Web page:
Storing the name of an identity provider rather than a password

Hi - Increasingly I am choosing to use an identity provider like Google or Facebook to authenticate with sites. Storing these records in 1Password is a bit clunky. Some still have the notion of a user name, so you can't always use that field. It would be great to have different login type (' IDP Login" perhaps) with a pull-down list of identity providers (Google, LinkedIn, Twitter, Facebook, Salesforce etc.) instead of the User ID and password fields. Auto-tagging the type with the IDP would have added benefit too.

1Password Version: 6.3.1
Extension Version: Not Provided
OS Version: Not Provided
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  • brentybrenty

    Team Member

    @akunzle: It's an interesting idea, and something we'll continue to consider. But so far we haven't found a good solution that doesn't potentially break things across the various versions, platforms, and browsers we support. However, you can accomplish something similar already:

    1. Create a Login item for the website and only set the username, using a phrase that informs you of which login credentials you need to actually use. For example, one of mine says "Use your Google account, fooh!" You, of course, can be more or less self-deprecating as your taste (or in my case, lack thereof) dictates. ;)
    2. Then set the submit option for just that Login item to Never submit. That way, when you try to fill it, your past self will gently (or not) remind you that you need to click "Google" or whatever.
    3. Also, you can edit the Login item in 1Password to add the icon for the service you'll use as a visual indicator. For example, edit your Google login to copy (⌘C) its icon, cancel the edit, edit the intended target, select its icon, paste Googles (⌘V) to replace it, and save the changes.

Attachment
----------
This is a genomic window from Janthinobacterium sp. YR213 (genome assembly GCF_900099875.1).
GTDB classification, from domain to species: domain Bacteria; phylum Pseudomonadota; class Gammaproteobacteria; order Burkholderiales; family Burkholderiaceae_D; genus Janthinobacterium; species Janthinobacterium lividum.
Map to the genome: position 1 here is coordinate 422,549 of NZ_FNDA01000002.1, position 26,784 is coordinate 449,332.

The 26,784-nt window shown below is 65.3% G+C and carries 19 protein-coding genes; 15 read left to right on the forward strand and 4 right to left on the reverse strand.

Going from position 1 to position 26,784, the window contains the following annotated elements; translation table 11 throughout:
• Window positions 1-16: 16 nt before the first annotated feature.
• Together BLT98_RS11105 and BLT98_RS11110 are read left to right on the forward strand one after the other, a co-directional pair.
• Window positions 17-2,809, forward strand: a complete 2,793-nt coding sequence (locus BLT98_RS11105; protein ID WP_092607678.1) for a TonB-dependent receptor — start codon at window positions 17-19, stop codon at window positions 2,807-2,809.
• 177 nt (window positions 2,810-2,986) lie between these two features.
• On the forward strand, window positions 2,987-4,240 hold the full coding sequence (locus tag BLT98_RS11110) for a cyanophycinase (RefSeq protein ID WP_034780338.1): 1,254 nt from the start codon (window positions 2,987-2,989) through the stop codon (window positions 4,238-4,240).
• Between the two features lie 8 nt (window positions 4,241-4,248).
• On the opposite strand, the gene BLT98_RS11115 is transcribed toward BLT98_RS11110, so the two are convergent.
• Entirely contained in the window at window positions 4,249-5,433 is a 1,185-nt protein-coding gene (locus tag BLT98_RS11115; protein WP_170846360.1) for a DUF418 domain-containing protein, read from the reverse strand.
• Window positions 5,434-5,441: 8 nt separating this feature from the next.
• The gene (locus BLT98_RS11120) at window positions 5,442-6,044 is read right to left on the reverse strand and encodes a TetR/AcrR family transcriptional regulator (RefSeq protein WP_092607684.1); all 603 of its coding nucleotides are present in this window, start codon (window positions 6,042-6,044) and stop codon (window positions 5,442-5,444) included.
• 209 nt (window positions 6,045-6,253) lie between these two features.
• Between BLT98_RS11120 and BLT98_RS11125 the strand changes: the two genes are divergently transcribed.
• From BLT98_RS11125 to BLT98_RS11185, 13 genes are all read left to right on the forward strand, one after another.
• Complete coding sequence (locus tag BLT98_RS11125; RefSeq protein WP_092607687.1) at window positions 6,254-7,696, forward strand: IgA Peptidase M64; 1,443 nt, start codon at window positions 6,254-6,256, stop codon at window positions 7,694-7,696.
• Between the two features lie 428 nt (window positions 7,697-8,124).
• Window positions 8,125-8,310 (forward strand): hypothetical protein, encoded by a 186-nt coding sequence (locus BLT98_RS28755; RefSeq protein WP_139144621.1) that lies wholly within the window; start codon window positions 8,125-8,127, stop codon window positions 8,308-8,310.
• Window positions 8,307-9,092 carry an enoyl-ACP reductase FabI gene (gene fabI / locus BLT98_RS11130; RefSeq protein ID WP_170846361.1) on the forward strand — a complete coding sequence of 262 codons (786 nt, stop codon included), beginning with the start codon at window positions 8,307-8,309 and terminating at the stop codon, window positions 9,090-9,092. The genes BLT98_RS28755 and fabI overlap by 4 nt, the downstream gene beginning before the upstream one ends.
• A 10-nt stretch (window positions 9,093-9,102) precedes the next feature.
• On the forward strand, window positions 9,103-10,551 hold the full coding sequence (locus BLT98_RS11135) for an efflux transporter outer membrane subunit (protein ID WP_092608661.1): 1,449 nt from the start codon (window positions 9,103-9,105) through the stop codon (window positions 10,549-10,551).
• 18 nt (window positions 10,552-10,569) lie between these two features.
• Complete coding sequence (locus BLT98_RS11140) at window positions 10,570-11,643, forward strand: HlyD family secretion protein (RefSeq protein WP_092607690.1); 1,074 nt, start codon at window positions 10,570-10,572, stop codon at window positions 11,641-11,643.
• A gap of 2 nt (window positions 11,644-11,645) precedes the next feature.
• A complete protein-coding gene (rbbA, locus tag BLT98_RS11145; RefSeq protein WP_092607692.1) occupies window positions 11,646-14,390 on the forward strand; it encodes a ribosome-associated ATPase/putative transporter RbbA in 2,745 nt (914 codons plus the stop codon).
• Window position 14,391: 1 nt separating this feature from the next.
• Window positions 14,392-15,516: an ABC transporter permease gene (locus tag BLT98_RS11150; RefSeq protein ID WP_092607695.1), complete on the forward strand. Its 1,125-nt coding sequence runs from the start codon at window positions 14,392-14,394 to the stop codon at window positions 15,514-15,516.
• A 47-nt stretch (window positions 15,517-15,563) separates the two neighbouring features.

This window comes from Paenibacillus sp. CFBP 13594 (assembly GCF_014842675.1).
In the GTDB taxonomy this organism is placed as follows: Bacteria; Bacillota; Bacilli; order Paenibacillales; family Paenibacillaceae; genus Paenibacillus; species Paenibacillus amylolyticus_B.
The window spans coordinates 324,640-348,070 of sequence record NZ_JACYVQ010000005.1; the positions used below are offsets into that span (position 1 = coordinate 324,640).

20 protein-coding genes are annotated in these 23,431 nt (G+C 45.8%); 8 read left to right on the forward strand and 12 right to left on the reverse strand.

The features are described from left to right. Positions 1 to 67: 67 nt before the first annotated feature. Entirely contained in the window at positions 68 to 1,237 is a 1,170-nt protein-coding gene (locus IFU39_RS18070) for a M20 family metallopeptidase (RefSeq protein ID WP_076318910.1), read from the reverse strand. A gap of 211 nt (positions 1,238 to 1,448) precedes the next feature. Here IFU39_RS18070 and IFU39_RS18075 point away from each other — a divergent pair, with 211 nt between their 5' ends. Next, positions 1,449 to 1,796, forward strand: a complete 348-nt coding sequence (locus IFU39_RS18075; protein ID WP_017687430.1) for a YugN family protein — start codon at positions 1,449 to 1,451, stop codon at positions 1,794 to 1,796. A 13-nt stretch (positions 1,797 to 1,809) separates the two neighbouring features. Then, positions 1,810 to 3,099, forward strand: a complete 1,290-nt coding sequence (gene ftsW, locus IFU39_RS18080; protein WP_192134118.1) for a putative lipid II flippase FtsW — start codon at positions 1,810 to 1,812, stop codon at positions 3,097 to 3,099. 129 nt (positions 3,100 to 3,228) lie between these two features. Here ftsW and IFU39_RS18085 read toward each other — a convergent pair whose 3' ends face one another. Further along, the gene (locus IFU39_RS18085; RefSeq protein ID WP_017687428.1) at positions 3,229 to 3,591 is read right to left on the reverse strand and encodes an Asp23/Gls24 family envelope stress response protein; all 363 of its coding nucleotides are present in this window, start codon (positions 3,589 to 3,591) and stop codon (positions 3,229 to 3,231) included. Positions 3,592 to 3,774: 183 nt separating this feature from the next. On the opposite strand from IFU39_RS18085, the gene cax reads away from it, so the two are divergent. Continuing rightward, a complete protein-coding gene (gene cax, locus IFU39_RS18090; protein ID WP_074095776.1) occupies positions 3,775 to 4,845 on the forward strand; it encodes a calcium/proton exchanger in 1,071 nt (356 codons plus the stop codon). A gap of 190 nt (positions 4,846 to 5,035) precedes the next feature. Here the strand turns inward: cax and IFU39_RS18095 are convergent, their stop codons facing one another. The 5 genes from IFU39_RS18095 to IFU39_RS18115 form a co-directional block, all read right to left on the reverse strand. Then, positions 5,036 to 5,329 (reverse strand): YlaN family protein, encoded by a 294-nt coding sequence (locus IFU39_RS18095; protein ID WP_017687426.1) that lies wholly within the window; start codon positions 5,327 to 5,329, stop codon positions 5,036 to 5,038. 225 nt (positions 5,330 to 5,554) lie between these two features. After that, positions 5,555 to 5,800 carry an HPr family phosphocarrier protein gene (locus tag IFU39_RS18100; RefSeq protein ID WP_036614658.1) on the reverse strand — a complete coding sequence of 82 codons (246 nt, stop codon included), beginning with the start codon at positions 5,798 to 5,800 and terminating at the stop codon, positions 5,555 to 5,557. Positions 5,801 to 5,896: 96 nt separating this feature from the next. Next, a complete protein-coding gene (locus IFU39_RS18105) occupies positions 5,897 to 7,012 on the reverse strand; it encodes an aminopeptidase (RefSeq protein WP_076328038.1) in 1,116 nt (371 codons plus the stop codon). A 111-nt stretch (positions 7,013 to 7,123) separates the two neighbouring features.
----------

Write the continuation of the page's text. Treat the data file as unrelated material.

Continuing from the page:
I hope this helps. Let m know if you have any questions! :)

  • khadkhad Social Choreographer

    Team Member


    I think Brenty provided a very practical answer, but I do want to provide some information you may wish to consider on a more abstract level.

    If you were using "Log in with Google/LinkedIn/Twitter/Facebook/Salesforce" on a site where there was a password breach you would not need to change your password. The way that single sign-on (SSO) systems work, the site would not be storing your Google/LinkedIn/Twitter/Facebook/Salesforce password in any form whatsoever. (I'll just refer to Google/LinkedIn/Twitter/Facebook/Salesforce as the SSO provider now.)

    However, SSO systems can work in a variety of ways. The way that SSO providers work is reasonably secure (as long as the SSO provider doesn't get breached), but it is also a privacy decision. By using a third-party SSO provider, you are telling the SSO provider every time you log on to every other site you use with that SSO provider. Some people may not be comfortable with that.

    In contrast, if you use 1Password to create a strong, unique password for every site and do not sign in using an SSO provider, 1Password is not in a position to even gather such information. We can't know what you log into when. We really know nothing about your use of 1Password, and this is deeply part of the design.

    This highlights the contrast between 1Password and SSO providers. If an SSO provider turned evil, they could do a lot of damage. They could log you into any site or service whether you want to be or not. They could lock you out of things. With 1Password, even if we were to turn evil, there is actually very little damage we could because you have your data on your own machine, and any copy of it stored on is encrypted and cannot be accessed by us.

    Now you don't have to actually be concerned about anyone "turning evil" for that distinction to matter. If someone has the capacity to do damage, they can do it by accident. If someone does not have the capacity to do damage, then they couldn't do it even by accident.

    This is part of the "principle of least authority". Systems should be designed so that they have no more authority than needed to perform their function. With (most) SSO providers you are ceding authority regarding your login credentials to a third party (or multiple parties). With 1Password you are not.

    Something to think about. Stay safe out there! :+1:

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